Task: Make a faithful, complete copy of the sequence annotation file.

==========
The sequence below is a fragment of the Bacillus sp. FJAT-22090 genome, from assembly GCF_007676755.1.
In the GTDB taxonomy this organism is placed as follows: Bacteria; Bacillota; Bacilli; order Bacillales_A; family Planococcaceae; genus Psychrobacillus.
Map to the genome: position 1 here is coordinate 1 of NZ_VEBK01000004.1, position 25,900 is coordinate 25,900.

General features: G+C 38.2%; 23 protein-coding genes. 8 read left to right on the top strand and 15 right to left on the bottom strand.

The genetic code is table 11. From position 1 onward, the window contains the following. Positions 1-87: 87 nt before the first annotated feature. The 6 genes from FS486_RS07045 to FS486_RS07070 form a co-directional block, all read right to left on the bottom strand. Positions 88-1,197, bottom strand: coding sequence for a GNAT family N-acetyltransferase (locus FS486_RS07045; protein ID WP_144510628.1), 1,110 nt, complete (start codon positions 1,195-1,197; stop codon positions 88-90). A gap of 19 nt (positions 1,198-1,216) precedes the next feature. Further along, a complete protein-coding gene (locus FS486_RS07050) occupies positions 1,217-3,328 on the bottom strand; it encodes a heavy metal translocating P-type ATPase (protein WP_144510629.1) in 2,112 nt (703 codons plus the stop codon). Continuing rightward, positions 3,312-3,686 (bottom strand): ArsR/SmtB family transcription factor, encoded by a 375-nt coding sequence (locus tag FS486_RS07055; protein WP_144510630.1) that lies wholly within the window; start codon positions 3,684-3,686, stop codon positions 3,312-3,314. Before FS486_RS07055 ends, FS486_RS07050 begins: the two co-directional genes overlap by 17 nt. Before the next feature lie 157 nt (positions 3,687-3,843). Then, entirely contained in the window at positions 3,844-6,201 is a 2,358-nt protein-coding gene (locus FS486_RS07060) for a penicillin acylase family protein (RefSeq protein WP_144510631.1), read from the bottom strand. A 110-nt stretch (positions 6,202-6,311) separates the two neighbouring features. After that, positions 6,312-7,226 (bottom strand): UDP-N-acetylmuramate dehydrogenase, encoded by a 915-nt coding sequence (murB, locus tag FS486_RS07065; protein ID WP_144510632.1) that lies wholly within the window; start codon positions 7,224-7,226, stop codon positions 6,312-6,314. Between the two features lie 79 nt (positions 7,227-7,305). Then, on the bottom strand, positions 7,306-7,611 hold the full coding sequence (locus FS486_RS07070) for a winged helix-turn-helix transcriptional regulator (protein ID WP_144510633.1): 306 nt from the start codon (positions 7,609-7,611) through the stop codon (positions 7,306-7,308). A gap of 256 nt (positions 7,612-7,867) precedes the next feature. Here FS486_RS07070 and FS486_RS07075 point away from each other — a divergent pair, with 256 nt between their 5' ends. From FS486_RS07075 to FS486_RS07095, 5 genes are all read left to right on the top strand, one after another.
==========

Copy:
The sequence below is a fragment of the Bacillus sp. FJAT-22090 genome, from assembly GCF_007676755.1.
In the GTDB taxonomy this organism is placed as follows: Bacteria; Bacillota; Bacilli; order Bacillales_A; family Planococcaceae; genus Psychrobacillus.
Map to the genome: position 1 here is coordinate 1 of NZ_VEBK01000004.1, position 25,900 is coordinate 25,900.

General features: G+C 38.2%; 23 protein-coding genes. 8 read left to right on the top strand and 15 right to left on the bottom strand.

The genetic code is table 11. From position 1 onward, the window contains the following. Positions 1-87: 87 nt before the first annotated feature. The 6 genes from FS486_RS07045 to FS486_RS07070 form a co-directional block, all read right to left on the bottom strand. Positions 88-1,197, bottom strand: coding sequence for a GNAT family N-acetyltransferase (locus FS486_RS07045; protein ID WP_144510628.1), 1,110 nt, complete (start codon positions 1,195-1,197; stop codon positions 88-90). A gap of 19 nt (positions 1,198-1,216) precedes the next feature. Further along, a complete protein-coding gene (locus FS486_RS07050) occupies positions 1,217-3,328 on the bottom strand; it encodes a heavy metal translocating P-type ATPase (protein WP_144510629.1) in 2,112 nt (703 codons plus the stop codon). Continuing rightward, positions 3,312-3,686 (bottom strand): ArsR/SmtB family transcription factor, encoded by a 375-nt coding sequence (locus tag FS486_RS07055; protein WP_144510630.1) that lies wholly within the window; start codon positions 3,684-3,686, stop codon positions 3,312-3,314. Before FS486_RS07055 ends, FS486_RS07050 begins: the two co-directional genes overlap by 17 nt. Before the next feature lie 157 nt (positions 3,687-3,843). Then, entirely contained in the window at positions 3,844-6,201 is a 2,358-nt protein-coding gene (locus FS486_RS07060) for a penicillin acylase family protein (RefSeq protein WP_144510631.1), read from the bottom strand. A 110-nt stretch (positions 6,202-6,311) separates the two neighbouring features. After that, positions 6,312-7,226 (bottom strand): UDP-N-acetylmuramate dehydrogenase, encoded by a 915-nt coding sequence (murB, locus tag FS486_RS07065; protein ID WP_144510632.1) that lies wholly within the window; start codon positions 7,224-7,226, stop codon positions 6,312-6,314. Between the two features lie 79 nt (positions 7,227-7,305). Then, on the bottom strand, positions 7,306-7,611 hold the full coding sequence (locus FS486_RS07070) for a winged helix-turn-helix transcriptional regulator (protein ID WP_144510633.1): 306 nt from the start codon (positions 7,609-7,611) through the stop codon (positions 7,306-7,308). A gap of 256 nt (positions 7,612-7,867) precedes the next feature. Here FS486_RS07070 and FS486_RS07075 point away from each other — a divergent pair, with 256 nt between their 5' ends. From FS486_RS07075 to FS486_RS07095, 5 genes are all read left to right on the top strand, one after another.